FROM THE CORRAL: Outback perspectives

by Dr. Temple Grandin
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Temple
Dr. Temple Grandin

FORT COLLINS, Colo. – You do not understand how vast the Australian Outback is until you experience it, which I did last year. Imagine a flat expanse of pasture the size of the middle one-third of the US. It has sufficient water from its wells to pasture cattle, but the wells would quickly run dry if irrigation was used to raise crops.

During my trip, I boarded a twin-engine small plane in Darwin, Australia, and we flew for almost three hours south over a huge landscape with no signs of civilization. Only a few roads were visible. Then all of a sudden, a cattle station appeared on the horizon like an oasis and we landed on a dirt strip. Australia was having a heat wave and the temperature was 104°F. Each cattle station is a small self-contained town because the nearest grocery store is almost 400 miles away. The station I visited has a total area of 1,000 sq. miles with about 17,000 head of mother cows. The cattle are divided up into herds of 300 to 500 situated around a well. The stocking rate is 20 cows per sq. mile. The outback gets about 24 inches of annual rain and there is a wet season and a dry season. I was there during the dry season. The cattle were purebred – grey Brahman with a few Senepols mixed in. They experimented with Black Angus and they could not tolerate the heat.

The immenseness of the Outback really hit me during the return flight. We had to stop and refuel the plane. The runway we landed on had no attendant. We taxied up to the self-serve credit card airplane gas pump. A little sign said, “Please roll the hose back up neatly.” In the Outback, an airplane is your car. It is a necessity and not a luxury.

Land of food

The Outback can support more cattle than the Australians could possibly eat, so most of them are exported. Due to scarce water supplies, fattening the animal on grain would be impossible in the middle of Australia. Only the Coasts have enough water to grow grain. Thousands of cattle are shipped on a three to four day boat ride to Indonesia. They are fattened on byproducts of the palm oil, coconut, and tapioca industry. Previously, these byproducts were thrown away. They receive no grain. I visited the Indonesian feedlots where the cattle were kept in sheds. Most of the animals were in good condition. They are also developing a non-fed industry and a large slaughter plant is under construction. A large portion of the Indonesian market demands meatballs. Cattle that would be slaughtered in the Northern Territory would most likely go into meatballs and other processed products.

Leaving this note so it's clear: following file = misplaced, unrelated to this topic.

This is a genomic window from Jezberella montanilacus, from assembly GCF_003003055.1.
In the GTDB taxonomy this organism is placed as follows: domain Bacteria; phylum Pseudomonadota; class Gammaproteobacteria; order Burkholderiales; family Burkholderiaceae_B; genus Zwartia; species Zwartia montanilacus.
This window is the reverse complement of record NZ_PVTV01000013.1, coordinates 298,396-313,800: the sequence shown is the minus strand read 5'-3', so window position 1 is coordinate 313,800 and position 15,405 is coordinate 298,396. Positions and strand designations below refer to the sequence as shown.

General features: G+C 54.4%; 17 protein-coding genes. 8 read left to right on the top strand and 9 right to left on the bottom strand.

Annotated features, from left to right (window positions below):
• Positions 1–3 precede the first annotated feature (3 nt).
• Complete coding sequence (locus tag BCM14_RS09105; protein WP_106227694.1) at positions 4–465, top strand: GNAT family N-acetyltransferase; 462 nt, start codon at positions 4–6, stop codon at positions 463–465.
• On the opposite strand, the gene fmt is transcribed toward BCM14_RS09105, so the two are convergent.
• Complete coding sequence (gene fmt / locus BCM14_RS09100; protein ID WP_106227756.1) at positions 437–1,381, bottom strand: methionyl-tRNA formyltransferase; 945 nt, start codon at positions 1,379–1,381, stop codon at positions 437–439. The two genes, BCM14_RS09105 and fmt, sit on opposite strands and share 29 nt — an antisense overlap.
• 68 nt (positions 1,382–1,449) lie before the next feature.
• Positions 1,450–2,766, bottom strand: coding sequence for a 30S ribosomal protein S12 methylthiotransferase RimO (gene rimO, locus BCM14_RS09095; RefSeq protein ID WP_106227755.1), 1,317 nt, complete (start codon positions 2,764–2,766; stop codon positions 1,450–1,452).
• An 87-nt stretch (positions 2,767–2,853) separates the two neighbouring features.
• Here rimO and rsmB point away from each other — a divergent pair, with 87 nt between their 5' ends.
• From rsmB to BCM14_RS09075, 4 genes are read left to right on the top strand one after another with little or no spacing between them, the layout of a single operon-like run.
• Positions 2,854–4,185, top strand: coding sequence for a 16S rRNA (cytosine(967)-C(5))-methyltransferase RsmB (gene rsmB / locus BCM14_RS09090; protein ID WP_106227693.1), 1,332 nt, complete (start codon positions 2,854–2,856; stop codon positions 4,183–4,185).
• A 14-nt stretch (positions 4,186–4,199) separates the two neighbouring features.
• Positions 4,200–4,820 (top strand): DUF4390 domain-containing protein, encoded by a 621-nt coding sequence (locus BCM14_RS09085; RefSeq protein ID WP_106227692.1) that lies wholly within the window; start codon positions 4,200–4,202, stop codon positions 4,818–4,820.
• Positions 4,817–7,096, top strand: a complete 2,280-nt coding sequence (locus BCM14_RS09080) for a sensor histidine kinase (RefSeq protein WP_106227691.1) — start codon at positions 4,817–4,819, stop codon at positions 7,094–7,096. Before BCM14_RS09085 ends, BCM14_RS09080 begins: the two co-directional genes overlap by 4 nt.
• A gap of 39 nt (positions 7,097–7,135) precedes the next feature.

Sustainability vs. animal welfare

The reason I visited Indonesia and the Australian Outback was to look at animal welfare issues. Activists’ videos have shown some really atrocious conditions at the Indonesian slaughter houses. Meat and Livestock Australia hired me to visit. When I first saw these videos in 2011, my response was to stop the exports of live animals. After visiting and analyzing the situation from a sustainability standpoint, I decided that the trade should continue. Progress has been made on improving the slaughter plants, but one remaining problem is monitoring over 200 very small facilities. The two plants I visited did an acceptable job and used stunning. That shows that it is possible to maintain decent animal welfare standards in simple facilities. Visiting the Outback made me fully aware of the sustainability issues. In my report, I recommended using objective scoring to monitor slaughter. Animal-based outcome measures should also be used in the feedlot. Some of the measures should be scoring for lameness, swollen joints and dirty cattle.

I presented my report at the Livex Australian Exporters Conference in Darwin. At the convention, I talked to many people. It became obvious that the activist video that had shut down the industry for several months had motivated many improvements. Conditions for the animals were definitely better. Livestock is the only way to produce food on the Outback. We need to be able to grow food on this land, but at the same time, reasonable animal welfare standards must be maintained.

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